For example, you could use Table Va to find probabilities such as \(P(Z\le 0.01), P(Z\le 1.23)\), or \(P(Z\le 2.98)\). Table Vb, on the other hand, gives probabilities in the upper tail of the standard normal distribution. Here's what the top of Table Vb looks like:

Table Vb: The Normal Distribution
-3 -2 -1 0 1 2 3 0.1 0.2 0.3 0.4 α z α z f(z)

\(P(Z > z_\alpha) = \alpha \)

\(P(Z > z) = 1 - \Phi(z) = \Phi(-z)\)

\(z_\alpha\) 0.00 0.01 0.02 0.03 0.04 0.05 0.06 0.07 0.08 0.09
0.0 0.5000 0.4960 0.4920 0.4880 0.4840 0.4801 0.4761 0.4721 0.4681 0.4641
0.1 0.4602 0.4562 0.4522 0.4483 0.4443 0.4404 0.4364 0.4325 0.4286 0.4247
0.2 0.4207 0.4168 0.4129 0.4090 0.4520 0.4013 0.3974 0.3936 0.3897 0.3859
0.3 0.3821 0.3783 0.3745 0.3707 0.3669 0.3632 0.3594 0.3570 0.3557 0.3483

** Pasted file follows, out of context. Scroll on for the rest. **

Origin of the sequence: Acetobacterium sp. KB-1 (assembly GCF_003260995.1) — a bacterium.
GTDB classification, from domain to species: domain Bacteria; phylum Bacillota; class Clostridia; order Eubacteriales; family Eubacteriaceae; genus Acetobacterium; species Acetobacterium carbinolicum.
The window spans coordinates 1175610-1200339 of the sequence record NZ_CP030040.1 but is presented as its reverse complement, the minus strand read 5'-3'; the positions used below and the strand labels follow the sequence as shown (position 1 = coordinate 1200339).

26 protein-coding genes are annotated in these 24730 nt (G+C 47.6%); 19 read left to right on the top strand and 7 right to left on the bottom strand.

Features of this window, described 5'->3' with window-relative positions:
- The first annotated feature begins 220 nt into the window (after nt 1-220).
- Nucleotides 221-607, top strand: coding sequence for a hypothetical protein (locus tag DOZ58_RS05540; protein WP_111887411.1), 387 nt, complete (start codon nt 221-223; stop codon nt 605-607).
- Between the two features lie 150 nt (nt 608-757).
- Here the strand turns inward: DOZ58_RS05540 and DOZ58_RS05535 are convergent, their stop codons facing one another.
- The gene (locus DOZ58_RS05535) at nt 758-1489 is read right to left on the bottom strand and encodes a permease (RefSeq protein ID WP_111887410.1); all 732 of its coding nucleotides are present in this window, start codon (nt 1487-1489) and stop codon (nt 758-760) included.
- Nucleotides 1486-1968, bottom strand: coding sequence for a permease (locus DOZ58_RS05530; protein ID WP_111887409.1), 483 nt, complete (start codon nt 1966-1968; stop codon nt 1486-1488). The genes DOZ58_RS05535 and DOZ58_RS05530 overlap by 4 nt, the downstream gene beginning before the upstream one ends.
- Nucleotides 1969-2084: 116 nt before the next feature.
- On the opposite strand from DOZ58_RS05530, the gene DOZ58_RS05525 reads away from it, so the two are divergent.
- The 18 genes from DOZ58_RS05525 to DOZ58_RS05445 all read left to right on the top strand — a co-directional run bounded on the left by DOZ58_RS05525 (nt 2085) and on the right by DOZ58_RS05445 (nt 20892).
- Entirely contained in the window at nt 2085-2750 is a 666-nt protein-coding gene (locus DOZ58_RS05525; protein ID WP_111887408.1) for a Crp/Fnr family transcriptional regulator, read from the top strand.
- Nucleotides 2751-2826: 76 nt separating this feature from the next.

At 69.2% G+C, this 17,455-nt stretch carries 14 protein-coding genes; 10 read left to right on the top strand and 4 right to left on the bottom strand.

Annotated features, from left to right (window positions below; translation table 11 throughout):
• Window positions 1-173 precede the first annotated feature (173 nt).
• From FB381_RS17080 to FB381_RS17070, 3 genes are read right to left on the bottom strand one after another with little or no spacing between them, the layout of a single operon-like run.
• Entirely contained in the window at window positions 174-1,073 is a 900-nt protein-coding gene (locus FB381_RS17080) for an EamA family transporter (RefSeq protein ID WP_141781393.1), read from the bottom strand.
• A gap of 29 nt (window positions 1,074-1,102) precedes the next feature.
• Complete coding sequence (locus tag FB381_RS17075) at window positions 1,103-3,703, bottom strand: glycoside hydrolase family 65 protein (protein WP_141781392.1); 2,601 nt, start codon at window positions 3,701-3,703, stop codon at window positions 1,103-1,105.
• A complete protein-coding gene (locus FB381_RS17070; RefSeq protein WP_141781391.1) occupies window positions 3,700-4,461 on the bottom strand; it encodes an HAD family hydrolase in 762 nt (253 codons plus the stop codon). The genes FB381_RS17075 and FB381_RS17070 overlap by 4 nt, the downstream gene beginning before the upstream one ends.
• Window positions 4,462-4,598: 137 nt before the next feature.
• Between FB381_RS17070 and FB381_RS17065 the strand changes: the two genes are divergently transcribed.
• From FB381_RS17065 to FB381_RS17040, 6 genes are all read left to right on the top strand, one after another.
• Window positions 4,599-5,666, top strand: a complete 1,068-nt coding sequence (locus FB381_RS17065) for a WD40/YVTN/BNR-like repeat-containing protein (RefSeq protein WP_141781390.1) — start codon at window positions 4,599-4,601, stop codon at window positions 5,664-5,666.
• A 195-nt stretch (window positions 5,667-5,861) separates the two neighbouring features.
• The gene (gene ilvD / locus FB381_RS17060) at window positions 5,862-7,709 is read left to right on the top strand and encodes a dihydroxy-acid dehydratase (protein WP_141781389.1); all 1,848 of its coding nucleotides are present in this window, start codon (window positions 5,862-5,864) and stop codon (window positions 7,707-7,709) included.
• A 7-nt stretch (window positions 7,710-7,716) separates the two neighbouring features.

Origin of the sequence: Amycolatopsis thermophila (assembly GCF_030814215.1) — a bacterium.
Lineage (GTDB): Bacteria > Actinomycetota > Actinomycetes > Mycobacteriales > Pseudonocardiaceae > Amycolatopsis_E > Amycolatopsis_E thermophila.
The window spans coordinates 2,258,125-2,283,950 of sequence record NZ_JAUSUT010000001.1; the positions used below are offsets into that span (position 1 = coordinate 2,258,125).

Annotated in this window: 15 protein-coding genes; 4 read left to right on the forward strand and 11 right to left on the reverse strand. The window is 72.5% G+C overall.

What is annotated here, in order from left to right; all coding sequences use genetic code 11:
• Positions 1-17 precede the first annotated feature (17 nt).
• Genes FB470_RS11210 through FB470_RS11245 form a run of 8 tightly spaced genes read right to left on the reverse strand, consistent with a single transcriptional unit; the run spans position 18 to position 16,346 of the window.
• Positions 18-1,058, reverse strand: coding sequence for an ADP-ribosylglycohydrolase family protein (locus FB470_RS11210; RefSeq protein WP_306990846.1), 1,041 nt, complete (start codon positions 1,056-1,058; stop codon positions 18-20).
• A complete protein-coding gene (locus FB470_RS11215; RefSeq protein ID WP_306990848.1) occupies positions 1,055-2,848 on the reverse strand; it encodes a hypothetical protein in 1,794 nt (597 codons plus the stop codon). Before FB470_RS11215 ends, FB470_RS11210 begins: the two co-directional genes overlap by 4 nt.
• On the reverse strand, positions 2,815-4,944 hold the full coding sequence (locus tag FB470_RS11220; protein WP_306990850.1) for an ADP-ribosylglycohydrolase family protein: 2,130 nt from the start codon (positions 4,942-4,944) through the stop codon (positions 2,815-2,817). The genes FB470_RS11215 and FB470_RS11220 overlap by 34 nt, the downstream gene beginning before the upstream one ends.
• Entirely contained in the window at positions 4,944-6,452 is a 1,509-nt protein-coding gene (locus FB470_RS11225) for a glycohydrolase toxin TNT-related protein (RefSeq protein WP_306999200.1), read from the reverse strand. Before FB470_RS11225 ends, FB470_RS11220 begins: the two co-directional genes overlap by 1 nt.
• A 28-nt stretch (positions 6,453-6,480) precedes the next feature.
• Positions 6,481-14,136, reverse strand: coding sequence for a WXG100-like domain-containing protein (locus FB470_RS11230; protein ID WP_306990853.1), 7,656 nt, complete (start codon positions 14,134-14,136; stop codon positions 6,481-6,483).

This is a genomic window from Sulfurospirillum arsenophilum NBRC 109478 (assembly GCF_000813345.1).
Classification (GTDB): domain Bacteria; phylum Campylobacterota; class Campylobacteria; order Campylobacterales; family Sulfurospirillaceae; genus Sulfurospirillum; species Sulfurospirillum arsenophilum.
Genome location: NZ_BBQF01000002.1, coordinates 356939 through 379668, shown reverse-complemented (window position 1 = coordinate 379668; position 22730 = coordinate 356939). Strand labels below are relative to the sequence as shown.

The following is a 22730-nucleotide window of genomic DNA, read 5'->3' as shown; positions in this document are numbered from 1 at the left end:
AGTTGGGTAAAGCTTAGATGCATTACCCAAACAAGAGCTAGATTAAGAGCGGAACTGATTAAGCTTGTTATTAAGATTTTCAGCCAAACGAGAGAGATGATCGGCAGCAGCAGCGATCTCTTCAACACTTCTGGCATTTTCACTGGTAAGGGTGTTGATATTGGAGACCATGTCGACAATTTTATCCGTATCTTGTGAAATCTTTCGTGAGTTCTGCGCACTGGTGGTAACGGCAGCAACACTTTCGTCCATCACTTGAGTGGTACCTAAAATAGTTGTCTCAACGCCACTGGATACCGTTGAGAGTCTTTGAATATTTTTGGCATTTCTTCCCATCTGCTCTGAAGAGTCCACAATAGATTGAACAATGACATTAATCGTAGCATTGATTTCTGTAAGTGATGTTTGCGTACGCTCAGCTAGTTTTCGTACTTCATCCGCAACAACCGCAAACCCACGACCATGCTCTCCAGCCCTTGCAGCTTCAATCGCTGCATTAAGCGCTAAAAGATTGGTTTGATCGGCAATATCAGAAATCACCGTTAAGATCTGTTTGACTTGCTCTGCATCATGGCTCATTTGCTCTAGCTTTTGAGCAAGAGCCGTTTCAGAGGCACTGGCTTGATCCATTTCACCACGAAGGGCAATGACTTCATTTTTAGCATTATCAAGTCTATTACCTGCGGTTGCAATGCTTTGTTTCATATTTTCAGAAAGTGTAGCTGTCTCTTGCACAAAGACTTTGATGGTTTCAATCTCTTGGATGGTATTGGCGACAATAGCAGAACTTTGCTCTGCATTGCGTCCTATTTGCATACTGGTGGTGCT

0.4 0.3446 0.3409 0.3372 0.3336 0.3300 0.3264 0.3228 0.3192 0.3192 0.3121

Top of Table Vb

That is, for \(Z\)-values, to two decimal places, between 0.00 and 3.49, we can use Table Vb to find probabilities such as \(P(Z>0.12), P(Z>1.96)\), and \(P(Z>3.32)\).

Now, we just need to learn how to read the probabilities off of each of the tables. First Table Va:

And, then Table Vb:

Now we know how to read the given \(Z\)-tables. Now, we just need to work with some real examples to see that finding probabilities associated with a normal random variable usually involves rewriting the problems just a bit in order to get them to "fit" with the available \(Z\)-tables.

Example 16-2 Continued

Let \(X\) equal the IQ of a randomly selected American. Assume \(X\sim N(100, 16^2)\). What is the probability that a randomly selected American has an IQ below 90?

Answer

Whenever I am faced with finding a normal probability, I always always always draw a picture of the probability I am trying to find. Then, the problem usually just solves itself... oh, how we wish: